State, Federal Response Actions


    • The federal government deployed a Search and Rescue Coordination Group comprised of FEMA Urban Search and Rescue teams, the U.S. Coast Guard, the Department of Defense, Customs Border and Protection and the state of Florida to help coordinate rescue efforts with local officials. Gov. DeSantis said more than 700 rescues occurred following landfall thanks to these resources.

    • The U.S. Coast Guard is using helicopters and fixed wing aircraft for immediate search and rescue response. The Department of Defense has more than 1,200 highwater vehicles and 25 watercrafts supporting search and rescue operations.

    • More than 44,000 mutual assistance power crew personnel are assessing damage and making repairs, with additional teams ready to start restoration, weather permitting. Crews are on standby in areas preparing for Ian’s landfall in Georgia and South Carolina.

    • More than 160 generators are available at Craig Field in Alabama, with more arriving today. The first Generator Staging Base in Immokalee is open with the U.S. Army Corps of Engineers 249th Engineer Battalion on site. An additional 60 generators are being shipped to a second generator staging base in Avon Park, Florida.

    • More than 250 congregate shelters are open in Florida serving more than 33,300 people. Florida Department of Emergency Management deployed several hundred shelter support staff to assist open special need shelters.

    • Volunteer agencies including the American Red Cross, Florida Baptist, Salvation Army, Feeding Florida, Farm Share, Midwest Food Bank, Operation BBQ Relief, Mercy Chefs and World Central Kitchen are preparing to perform feeding operations. FEMA and its partners have capacity to serve tens of thousands of meals per day,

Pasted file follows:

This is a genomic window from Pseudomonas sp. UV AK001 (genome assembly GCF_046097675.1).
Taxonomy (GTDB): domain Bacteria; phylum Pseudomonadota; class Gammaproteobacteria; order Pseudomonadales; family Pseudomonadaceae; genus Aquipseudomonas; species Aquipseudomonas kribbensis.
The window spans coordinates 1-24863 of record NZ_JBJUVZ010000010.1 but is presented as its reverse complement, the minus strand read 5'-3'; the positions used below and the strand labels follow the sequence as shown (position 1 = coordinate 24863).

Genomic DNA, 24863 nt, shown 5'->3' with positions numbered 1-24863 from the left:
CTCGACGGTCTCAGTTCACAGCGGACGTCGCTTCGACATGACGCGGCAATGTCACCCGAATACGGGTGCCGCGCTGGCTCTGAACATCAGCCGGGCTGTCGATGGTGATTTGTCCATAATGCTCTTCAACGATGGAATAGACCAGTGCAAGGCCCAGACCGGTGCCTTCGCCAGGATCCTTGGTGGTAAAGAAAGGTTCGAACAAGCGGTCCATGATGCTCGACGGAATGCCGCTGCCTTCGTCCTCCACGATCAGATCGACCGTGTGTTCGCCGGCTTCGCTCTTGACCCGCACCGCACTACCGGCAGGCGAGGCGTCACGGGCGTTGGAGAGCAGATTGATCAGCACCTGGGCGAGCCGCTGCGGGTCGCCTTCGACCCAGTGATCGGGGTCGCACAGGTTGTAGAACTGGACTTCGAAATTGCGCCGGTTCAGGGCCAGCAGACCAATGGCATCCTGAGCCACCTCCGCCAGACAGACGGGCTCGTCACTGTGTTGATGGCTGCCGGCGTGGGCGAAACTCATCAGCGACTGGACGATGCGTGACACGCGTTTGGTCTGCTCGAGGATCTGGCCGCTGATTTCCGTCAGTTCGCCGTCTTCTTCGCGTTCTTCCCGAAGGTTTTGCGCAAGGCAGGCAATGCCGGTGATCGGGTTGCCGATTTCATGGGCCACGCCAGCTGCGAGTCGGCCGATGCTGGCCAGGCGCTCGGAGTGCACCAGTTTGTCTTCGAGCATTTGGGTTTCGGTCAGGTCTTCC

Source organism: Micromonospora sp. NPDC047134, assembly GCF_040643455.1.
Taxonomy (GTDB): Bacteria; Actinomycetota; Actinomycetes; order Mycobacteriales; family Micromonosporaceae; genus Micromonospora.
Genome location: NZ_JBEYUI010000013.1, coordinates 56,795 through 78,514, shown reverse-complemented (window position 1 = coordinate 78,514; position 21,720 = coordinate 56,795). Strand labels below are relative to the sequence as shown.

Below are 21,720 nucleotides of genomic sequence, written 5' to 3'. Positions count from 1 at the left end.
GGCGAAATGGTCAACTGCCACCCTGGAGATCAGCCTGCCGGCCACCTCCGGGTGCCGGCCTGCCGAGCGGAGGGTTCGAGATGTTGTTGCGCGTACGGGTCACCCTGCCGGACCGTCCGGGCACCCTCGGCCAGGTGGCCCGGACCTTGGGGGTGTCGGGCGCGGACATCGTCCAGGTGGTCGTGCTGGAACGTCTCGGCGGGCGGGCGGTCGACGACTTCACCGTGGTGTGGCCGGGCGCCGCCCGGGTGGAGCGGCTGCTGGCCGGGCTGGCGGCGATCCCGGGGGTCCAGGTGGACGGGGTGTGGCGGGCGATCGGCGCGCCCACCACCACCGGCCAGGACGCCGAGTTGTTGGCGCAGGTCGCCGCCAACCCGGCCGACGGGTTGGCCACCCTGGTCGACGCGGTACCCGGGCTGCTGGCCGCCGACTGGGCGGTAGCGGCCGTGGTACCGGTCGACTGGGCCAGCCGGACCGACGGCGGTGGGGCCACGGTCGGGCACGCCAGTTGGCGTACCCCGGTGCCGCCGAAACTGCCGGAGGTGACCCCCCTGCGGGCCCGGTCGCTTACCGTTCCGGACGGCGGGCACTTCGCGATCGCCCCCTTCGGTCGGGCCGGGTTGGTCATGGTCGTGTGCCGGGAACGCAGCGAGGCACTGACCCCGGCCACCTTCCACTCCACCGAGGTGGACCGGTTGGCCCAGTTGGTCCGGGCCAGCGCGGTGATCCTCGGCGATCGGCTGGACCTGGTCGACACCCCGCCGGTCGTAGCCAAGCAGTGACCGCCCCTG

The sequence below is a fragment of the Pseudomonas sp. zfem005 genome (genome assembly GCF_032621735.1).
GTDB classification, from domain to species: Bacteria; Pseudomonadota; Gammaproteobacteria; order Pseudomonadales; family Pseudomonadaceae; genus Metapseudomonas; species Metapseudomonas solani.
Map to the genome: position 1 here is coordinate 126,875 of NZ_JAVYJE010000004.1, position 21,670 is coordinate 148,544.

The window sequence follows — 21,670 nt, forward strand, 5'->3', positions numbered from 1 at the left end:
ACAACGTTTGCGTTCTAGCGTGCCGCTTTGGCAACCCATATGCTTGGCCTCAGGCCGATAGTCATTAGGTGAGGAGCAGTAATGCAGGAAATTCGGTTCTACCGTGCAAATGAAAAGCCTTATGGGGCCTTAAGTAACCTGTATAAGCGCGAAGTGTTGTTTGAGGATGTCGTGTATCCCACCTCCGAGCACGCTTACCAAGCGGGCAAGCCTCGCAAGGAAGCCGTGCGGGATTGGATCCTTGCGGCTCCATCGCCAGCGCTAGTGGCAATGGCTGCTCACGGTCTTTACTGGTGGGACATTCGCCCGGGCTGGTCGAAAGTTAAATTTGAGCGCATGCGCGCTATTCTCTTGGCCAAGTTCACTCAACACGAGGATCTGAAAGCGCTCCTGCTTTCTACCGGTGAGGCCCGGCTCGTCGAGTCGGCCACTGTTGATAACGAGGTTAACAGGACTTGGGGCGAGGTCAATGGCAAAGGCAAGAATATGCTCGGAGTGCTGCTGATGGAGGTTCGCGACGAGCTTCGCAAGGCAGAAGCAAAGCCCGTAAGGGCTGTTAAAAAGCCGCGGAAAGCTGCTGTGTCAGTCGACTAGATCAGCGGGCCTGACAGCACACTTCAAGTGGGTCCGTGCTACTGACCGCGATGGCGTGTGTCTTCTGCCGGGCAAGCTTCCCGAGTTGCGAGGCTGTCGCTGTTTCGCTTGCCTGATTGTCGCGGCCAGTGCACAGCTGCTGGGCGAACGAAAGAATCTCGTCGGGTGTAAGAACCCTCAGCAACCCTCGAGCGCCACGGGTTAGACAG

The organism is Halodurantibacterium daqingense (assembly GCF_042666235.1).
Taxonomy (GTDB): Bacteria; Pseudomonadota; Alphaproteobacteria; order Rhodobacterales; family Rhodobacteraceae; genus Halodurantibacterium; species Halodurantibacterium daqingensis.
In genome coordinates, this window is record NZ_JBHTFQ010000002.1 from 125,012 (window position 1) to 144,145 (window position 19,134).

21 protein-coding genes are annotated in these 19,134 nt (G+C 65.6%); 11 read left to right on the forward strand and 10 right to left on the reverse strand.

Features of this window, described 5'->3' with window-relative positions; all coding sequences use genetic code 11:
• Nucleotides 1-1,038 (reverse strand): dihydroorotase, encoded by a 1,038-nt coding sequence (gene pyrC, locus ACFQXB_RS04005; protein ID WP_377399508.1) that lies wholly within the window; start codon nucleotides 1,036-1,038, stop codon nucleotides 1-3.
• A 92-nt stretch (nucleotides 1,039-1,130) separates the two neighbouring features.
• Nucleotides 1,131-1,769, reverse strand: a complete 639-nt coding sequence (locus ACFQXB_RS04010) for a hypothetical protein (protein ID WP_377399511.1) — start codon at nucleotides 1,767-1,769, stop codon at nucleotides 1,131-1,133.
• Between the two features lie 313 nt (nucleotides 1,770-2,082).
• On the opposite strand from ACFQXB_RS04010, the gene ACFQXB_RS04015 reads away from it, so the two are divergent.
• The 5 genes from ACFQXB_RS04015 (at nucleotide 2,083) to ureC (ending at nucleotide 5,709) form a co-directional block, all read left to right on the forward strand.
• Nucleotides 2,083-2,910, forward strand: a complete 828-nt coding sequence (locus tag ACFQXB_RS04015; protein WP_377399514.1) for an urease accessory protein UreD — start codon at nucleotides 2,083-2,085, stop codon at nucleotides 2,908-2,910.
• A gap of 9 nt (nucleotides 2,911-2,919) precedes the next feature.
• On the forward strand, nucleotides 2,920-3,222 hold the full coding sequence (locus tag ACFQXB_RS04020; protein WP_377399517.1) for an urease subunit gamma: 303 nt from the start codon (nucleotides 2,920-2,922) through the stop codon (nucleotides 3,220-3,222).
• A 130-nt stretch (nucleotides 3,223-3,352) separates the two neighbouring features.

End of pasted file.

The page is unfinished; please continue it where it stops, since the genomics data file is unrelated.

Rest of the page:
• FEMA teams delivered 1.1 million meals and 1.6 million liters of water to the state of Florida. Other water and food supplies will be delivered pending safe conditions post-storm impact. FEMA is securing an additional 6.6 million liters of water and 5.5 million meals.

    • FEMA activated a medical support contract for ambulances and paratransit seats. All 300 requested National Disaster Medical System assets arrived in Florida, including 400 ambulances, 15 bariatric paratransit ambulances and four rotary aircraft to evacuate medically vulnerable individuals in nursing homes and other medical facilities as needed.

    • FEMA’s Incident Management Teams, Mobile Communications Operations Vehicles and Mobile Response Support teams are deployed in Atlanta, Miami, Tallahassee and Orlando supporting response efforts.

    • U.S. Department of Health and Human Services declared a Public Health Emergency and deployed a 38-person disaster medical assistance team to Miami, and two other teams to Robins Air Force Base in Georgia. HHS also deployed health and medical task force teams and pharmacists.

    • U.S. Immigration and Customs Enforcement Routine non-criminal immigration enforcement operations will not be conducted at evacuation sites, or assistance centers such as shelters or food banks. Additionally, officers will be vigilant against any effort by criminals to exploit disruptions caused by the storm.


    Resources to Jumpstart Recovery



    • Florida survivors who live in Charlotte, Collier, DeSoto, Hardee, Hillsborough, Lee, Manatee, Orange, Osceola, Pinellas, Polk, Sarasota and Seminole counties can apply for federal assistance at www.disasterassistance.gov , by calling 800-621-FEMA (3362) or by using the FEMA App. Survivors using a relay service, such as a video relay service, captioned telephone service or others, can give the FEMA operator the number for that service.